Igesund's Spanish quandry
Sport24 columnist S’Busiso Mseleku (File)
News that Bafana Bafana will be playing against world and European champions Spain on November 19 has a bitter-sweet taste.
It is quite sweet and good that our national team will be playing the world No 1 nation.
However, the match really puts Bafana Bafana coach Gordon Igesund in a quandary.
It would have been perfect timing if the match came as a preparatory game for the 2014 Soccer World Cup, but Bafana Bafana are already out of that shindig.
Igesund has to prepare the team for the African Nations Championship (CHAN) which will be hosted in this country in January next year. This tournament, a Confederation of African Football (CAF) brainchild, is contested by home-based players only.
So what this means, is that Igesund cannot call the upcoming friendly a preparation for CHAN because there is no way he can exclude overseas players when playing against the world champions.
He will need his strongest side to face a nation that boasts a galaxy of stars such as Iker Casillas, David Villa, Andres Iniesta, Xabi Alonso and Xavi.
The Spaniards are sure to bring their strongest squad because this will surely be part of their build-up to the World Cup - an event they have already qualified for.
The timing of this match must bring into sharp focus the challenge Igesund faces going forward, if he is retained as coach beyond his contract’s expiry next year.
He will actually need the Wisdom of Solomon to be able to juggle his squad around in such a way that he prepares it adequately for the CHAN, the 2015 Africa Cup of Nations while building for the 2018 World Cup as he has promised.
This is not an easy task as he will be forced to field his strongest squads, using all the overseas-based players for some matches while also blooding in some young players and also get good results at the same time.
And who said being a national team coach was a walk in the park?
This match, as well as the mooted March friendly against five-time world champions, Brazil, are the way to go and can be read as proof that the newly-elected South African Football Association (SAFA) leadership is serious about dragging the national team out of the quagmire.
These are the kind of matches our national team needs to play if they nurse any ambitions of being a world-class outfit.
We are far from being world-beaters but the journey to reaching that level, must start somewhere.
Playing prominent football nations was the route followed in building the team that won the Africa Cup of Nations (AFCON) in 1996.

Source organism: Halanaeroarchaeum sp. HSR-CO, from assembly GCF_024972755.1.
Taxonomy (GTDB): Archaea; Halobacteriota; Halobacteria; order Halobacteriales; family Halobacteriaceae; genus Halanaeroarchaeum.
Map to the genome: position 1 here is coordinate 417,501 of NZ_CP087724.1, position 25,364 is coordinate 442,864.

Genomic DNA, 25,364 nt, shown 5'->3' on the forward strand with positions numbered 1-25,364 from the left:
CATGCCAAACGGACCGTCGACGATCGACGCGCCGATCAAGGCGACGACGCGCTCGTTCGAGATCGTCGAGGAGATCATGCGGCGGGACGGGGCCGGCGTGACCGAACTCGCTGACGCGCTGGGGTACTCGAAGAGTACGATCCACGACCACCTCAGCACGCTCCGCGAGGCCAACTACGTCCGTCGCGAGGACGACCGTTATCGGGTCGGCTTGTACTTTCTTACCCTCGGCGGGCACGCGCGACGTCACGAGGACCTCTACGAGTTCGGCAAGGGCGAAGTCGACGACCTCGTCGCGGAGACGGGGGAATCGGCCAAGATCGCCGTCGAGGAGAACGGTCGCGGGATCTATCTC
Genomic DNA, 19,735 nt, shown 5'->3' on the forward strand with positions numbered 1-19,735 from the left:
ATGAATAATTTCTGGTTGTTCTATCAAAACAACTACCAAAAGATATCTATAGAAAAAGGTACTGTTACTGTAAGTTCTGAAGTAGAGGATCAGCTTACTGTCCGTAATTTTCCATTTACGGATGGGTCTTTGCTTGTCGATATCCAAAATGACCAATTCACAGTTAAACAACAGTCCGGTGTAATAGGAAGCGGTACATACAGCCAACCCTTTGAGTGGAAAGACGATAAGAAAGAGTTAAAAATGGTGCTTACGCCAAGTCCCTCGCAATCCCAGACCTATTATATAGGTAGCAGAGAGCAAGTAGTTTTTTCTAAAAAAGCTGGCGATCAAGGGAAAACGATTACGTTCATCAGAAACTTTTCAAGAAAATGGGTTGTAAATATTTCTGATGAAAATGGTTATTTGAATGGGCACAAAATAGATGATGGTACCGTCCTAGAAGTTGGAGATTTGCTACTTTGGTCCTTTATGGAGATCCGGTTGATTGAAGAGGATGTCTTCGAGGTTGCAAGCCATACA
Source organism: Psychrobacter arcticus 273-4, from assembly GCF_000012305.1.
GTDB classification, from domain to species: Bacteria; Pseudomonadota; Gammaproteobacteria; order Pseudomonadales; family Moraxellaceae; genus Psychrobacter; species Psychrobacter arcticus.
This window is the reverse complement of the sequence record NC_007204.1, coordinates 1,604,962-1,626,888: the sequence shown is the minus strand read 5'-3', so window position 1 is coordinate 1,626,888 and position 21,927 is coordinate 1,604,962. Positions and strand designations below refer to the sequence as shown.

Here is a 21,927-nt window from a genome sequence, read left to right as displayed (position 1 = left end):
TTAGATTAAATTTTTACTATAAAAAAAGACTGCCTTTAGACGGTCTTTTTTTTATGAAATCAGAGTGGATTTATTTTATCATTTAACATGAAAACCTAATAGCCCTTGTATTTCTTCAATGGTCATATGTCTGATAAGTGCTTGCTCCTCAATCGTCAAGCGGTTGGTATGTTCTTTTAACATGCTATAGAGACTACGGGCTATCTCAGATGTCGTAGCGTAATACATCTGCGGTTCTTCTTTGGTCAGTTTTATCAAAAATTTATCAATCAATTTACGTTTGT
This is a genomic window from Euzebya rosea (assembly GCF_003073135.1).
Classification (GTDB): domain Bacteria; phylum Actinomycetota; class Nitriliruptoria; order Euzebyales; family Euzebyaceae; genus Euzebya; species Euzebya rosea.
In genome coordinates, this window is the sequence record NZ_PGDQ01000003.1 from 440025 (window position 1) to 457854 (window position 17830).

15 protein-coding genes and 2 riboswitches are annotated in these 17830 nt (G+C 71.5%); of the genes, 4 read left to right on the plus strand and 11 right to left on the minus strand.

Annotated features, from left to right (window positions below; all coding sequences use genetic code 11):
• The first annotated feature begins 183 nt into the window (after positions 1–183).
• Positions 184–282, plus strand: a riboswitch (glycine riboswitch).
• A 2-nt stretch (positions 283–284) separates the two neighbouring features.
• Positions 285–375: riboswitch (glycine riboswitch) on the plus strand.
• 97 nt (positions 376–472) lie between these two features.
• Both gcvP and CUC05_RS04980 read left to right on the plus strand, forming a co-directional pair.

Prior to that AFCON triumph, Bafana Bafana who were a few years young having only been assembled in 1992, had played Brazil, Germany and Argentina.
They had also come up against African giants such as Egypt and Zambia in the Simba Four Nations Tournament that was devised to help them prepare for the AFCON after being awarded host status in the eleventh hour.
This meant they could no longer participate in the qualifiers as they qualified automatically as hosts.
And the results are there for everyone to see what Clive Barker achieved with that bunch of players.
But alas! It is now a distant memory that Bafana Bafana used to host such top nations with even Holland visiting these shores.
And then there was the Soweto derby on Saturday!
The only memory I have of that are the rows and rows of empty orange seats at the FNB Stadium.
This should be a worrying sign for the Premier Soccer League as well as owners of both Kaizer Chiefs who were the hosts and Orlando Pirates.
Except for the opening 2010 World Cup match between South Africa and Mexico, the Soweto derby has so far been the only other soccer match to fill the FNB Stadium to capacity.
So where were the crowds on Saturday? Your guess is as good as mine but I think it is a cause for worry.
If even the derby can no longer fill this national monument, how great or remote are chances of it becoming a white elephant?S’Busiso Mseleku is regarded as one of Africa's leading sports
journalists and an authority on football. He has received some of the
biggest awards in a career spanning well over 20 years. He is currently
City Press Sports Editor.
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